|Image by Jason Rogers, via Flickr|
The remaining fourth factor is the book’s opening paragraph. Here is where you-the-author come into your own. Your first paragraph of your first chapter is what gives a prospective reader the first real taste of what the book is about. It’s important to be aware of this, and not squander the opportunity to captivate the prospective book-buyer and clinch a sale.
Anybody can come up with a prosaic first paragraph. There’s no great effort of thought involved, and the results are often about as interesting as reading an office memo. It takes imagination to rise above the purely functional. The dedicated fiction writer looks for an attention-getting device to kick the story off in style.
Below is a list of suggested opening gambits, with examples.
1. Lead off with a direct quotation.
“Lymond is back.”
It was known soon after the Sea-Catte reached Scotland from Campvere with an illicit cargo and a man she should not have carried.
“Lymond is in Scotland.”
Dorothy Dunnet, The Game of Kings
2. Lead off with a target description of a person, place, or thing:
Hosteen Joseph Joe…[had] noticed the green car just as he came out of the Shiprock Economy Wash-O-Mat. The red light of sundown reflected from its windshield. Above the line of yellow cottonwoods along the San Juan River the shape of Shiprock was blue-black and ragged against the glow. The car looked brand new and it was rolling slowly across the gravel, the driver leaning out the window just a little. The driver had yelled at Joseph Joe.
Tony Hillerman, The Ghost Way
3. Confront the reader with a mysterious or frightening occurrence.
Last night I dreamt I went to Manderley again. It seemed to me I stood by the iron gate leading to the drive, and for a while I could not enter, for the way was barred to me. There was a padlock and chain upon the gate. I called in my dream to the lodge-keeper, and had no answer, and peering closer through the rusted spokes of the gate I saw that the lodge was uninhabited.
Daphne DuMaurier: Rebecca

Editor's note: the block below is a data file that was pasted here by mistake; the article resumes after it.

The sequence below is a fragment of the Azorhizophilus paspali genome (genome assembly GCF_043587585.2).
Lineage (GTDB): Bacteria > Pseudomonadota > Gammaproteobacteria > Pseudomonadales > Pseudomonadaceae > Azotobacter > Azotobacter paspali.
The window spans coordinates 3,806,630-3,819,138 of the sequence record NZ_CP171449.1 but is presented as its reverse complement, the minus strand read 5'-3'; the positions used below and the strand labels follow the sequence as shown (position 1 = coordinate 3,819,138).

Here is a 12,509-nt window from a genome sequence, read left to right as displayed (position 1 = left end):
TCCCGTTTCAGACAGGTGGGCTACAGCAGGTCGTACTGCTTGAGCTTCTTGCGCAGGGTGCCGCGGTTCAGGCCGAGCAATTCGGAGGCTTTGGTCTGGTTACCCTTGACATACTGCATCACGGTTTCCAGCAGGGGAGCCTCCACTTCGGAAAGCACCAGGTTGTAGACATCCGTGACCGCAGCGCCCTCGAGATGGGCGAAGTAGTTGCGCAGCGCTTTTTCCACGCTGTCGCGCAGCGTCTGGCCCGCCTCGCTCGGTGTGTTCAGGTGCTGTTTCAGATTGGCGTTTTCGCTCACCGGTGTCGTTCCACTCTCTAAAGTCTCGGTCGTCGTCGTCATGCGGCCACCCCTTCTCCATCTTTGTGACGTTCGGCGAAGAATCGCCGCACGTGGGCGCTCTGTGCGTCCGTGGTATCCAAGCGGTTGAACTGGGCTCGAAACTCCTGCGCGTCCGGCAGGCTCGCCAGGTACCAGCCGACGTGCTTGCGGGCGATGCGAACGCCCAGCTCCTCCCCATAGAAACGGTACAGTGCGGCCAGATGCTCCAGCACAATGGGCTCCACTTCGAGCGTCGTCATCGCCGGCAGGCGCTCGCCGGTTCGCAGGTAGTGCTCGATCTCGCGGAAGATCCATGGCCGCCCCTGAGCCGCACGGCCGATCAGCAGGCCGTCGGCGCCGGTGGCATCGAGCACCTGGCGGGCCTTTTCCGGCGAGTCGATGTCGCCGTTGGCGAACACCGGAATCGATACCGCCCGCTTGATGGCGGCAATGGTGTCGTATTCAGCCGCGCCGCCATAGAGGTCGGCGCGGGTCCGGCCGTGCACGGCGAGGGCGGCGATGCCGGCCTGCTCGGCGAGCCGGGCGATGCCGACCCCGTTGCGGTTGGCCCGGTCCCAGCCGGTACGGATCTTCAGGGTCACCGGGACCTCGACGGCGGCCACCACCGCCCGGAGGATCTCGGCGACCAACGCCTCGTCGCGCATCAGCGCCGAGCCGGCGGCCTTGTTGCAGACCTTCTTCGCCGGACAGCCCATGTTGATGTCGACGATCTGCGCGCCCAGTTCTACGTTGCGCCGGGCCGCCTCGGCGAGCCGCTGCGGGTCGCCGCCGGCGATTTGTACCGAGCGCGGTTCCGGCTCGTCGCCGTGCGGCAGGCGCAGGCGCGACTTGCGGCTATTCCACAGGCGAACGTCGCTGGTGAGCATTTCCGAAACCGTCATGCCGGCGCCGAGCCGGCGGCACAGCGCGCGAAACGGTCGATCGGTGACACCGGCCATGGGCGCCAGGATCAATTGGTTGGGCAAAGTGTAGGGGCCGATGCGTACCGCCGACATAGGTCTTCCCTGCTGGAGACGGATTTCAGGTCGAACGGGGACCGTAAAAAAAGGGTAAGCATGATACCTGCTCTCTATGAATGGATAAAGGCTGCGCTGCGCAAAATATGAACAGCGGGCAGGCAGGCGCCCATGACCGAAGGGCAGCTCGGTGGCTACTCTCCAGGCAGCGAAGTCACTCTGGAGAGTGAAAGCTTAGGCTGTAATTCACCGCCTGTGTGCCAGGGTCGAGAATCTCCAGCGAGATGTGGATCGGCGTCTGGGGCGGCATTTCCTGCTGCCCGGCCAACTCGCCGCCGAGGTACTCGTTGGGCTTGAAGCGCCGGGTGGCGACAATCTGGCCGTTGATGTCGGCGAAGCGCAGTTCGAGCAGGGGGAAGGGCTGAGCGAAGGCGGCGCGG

4. Present the reader with a piece of action already in progress.
Lyra and her daemon moved through the darkening Hall, taking care to keep to one side, out of sight of the kitchen. The three great tables that ran the length of the Hall were laid already, the silver and the glass catching what little light there was, and the long benches were pulled out ready for the guests. Portraits of former Masters hung high up in the gloom along the walls….
Philip Pullman, Northern Lights
5. Lead off with a provocative statement, observation, or revelation.
It was the day my grandmother exploded.2 I sat in the crematorium, listening to my Uncle Hamish quietly snoring in harmony to Bach’s Mass in B minor, and I reflected that it always seemed to be death that drew me back to Gallanach.
Iain Banks: The Crow Road
Each of these sample opening paragraphs is tightly focused on one conspicuous point of reference: a character (Lymond, Lyra), an object (a car), a place (Manderley) or a singular incident (grandmother exploding).
Each features concrete sensory and/or descriptive details: the name of a ship; specific landscape features; the layout of a particular room/estate; a particular piece of music. Details like this bring the story to life from the outset.
1 Unless you are in the same sales category as Stephen King and J.K. Rowling, you will have very little influence in these areas.
2 Maybe it’s just my warped sense of humor, but this counts as one of the most striking opening lines I’ve come across in recent years!
Debby Harris is an independent editor living in Scotland. Please visit her website for more information about her editing services and fees.